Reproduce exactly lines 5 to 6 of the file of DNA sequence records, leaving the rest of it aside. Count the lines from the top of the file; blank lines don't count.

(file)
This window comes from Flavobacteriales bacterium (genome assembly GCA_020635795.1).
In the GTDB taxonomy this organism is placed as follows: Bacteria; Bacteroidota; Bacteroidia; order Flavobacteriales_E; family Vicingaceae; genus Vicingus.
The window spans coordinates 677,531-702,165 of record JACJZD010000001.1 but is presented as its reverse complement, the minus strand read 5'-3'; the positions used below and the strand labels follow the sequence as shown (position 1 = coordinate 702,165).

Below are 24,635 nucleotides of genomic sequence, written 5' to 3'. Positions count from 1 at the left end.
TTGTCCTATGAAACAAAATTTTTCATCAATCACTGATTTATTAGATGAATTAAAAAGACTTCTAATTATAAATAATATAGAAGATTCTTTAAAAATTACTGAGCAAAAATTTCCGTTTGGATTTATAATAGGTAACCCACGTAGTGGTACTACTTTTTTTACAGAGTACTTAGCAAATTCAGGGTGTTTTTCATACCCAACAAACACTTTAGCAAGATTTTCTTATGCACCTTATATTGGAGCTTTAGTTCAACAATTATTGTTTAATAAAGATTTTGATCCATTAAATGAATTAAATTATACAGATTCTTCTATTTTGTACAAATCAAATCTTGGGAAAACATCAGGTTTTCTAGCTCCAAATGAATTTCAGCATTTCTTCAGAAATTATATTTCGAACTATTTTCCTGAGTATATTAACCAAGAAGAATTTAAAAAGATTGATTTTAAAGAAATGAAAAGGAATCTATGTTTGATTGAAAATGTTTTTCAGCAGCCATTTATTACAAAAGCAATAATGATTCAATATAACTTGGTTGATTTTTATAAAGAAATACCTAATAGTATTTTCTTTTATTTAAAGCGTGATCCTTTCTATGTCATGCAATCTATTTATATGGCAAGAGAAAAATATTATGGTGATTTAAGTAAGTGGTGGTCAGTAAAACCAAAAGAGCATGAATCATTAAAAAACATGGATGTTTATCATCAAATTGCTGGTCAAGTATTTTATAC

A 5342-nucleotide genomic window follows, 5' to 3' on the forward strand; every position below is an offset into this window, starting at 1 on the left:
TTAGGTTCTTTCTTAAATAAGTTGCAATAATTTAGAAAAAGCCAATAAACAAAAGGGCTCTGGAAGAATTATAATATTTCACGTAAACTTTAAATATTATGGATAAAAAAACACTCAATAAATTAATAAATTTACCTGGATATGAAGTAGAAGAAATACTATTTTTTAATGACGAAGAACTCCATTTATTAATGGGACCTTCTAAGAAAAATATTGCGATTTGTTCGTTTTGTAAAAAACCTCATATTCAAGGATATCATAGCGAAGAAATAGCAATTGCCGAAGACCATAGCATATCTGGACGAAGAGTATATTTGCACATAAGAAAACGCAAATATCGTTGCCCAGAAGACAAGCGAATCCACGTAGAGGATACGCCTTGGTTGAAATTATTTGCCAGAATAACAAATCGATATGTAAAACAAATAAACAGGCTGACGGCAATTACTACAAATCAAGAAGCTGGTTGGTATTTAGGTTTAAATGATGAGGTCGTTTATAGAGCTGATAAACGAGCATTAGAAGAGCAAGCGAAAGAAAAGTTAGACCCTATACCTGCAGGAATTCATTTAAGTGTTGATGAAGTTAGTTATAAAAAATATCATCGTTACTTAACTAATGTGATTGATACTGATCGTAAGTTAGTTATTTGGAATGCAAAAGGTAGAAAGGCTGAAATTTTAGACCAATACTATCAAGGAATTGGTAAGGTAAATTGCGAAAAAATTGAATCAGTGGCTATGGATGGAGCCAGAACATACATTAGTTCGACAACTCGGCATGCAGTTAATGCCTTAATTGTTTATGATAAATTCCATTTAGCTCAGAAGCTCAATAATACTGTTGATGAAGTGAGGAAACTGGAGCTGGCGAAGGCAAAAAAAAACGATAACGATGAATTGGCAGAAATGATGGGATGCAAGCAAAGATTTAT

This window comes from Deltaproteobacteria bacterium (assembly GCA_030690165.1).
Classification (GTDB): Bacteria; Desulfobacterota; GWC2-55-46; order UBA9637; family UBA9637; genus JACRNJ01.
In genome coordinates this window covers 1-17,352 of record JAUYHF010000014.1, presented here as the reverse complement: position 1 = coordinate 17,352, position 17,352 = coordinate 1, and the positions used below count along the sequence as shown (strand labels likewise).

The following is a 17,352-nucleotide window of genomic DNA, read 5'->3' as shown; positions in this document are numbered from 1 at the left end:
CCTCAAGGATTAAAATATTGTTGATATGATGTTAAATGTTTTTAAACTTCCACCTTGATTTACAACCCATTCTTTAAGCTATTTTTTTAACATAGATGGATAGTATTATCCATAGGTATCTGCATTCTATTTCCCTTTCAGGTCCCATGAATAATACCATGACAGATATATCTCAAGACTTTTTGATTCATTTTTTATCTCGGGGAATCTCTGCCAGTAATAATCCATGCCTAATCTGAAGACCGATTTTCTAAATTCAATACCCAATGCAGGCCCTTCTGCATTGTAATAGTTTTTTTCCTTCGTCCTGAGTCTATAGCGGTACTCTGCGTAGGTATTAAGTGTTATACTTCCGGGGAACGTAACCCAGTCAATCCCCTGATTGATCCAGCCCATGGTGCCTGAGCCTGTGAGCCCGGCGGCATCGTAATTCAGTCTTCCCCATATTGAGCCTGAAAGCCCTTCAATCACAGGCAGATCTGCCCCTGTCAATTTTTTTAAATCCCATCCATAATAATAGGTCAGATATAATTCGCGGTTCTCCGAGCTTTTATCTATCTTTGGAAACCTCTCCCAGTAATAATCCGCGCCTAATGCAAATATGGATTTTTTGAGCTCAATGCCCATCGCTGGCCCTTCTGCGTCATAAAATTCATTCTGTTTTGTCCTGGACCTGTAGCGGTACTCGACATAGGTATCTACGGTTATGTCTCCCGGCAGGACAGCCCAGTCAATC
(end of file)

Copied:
TTGTCCTATGAAACAAAATTTTTCATCAATCACTGATTTATTAGATGAATTAAAAAGACTTCTAATTATAAATAATATAGAAGATTCTTTAAAAATTACTGAGCAAAAATTTCCGTTTGGATTTATAATAGGTAACCCACGTAGTGGTACTACTTTTTTTACAGAGTACTTAGCAAATTCAGGGTGTTTTTCATACCCAACAAACACTTTAGCAAGATTTTCTTATGCACCTTATATTGGAGCTTTAGTTCAACAATTATTGTTTAATAAAGATTTTGATCCATTAAATGAATTAAATTATACAGATTCTTCTATTTTGTACAAATCAAATCTTGGGAAAACATCAGGTTTTCTAGCTCCAAATGAATTTCAGCATTTCTTCAGAAATTATATTTCGAACTATTTTCCTGAGTATATTAACCAAGAAGAATTTAAAAAGATTGATTTTAAAGAAATGAAAAGGAATCTATGTTTGATTGAAAATGTTTTTCAGCAGCCATTTATTACAAAAGCAATAATGATTCAATATAACTTGGTTGATTTTTATAAAGAAATACCTAATAGTATTTTCTTTTATTTAAAGCGTGATCCTTTCTATGTCATGCAATCTATTTATATGGCAAGAGAAAAATATTATGGTGATTTAAGTAAGTGGTGGTCAGTAAAACCAAAAGAGCATGAATCATTAAAAAACATGGATGTTTATCATCAAATTGCTGGTCAAGTATTTTATAC

A 5342-nucleotide genomic window follows, 5' to 3' on the forward strand; every position below is an offset into this window, starting at 1 on the left: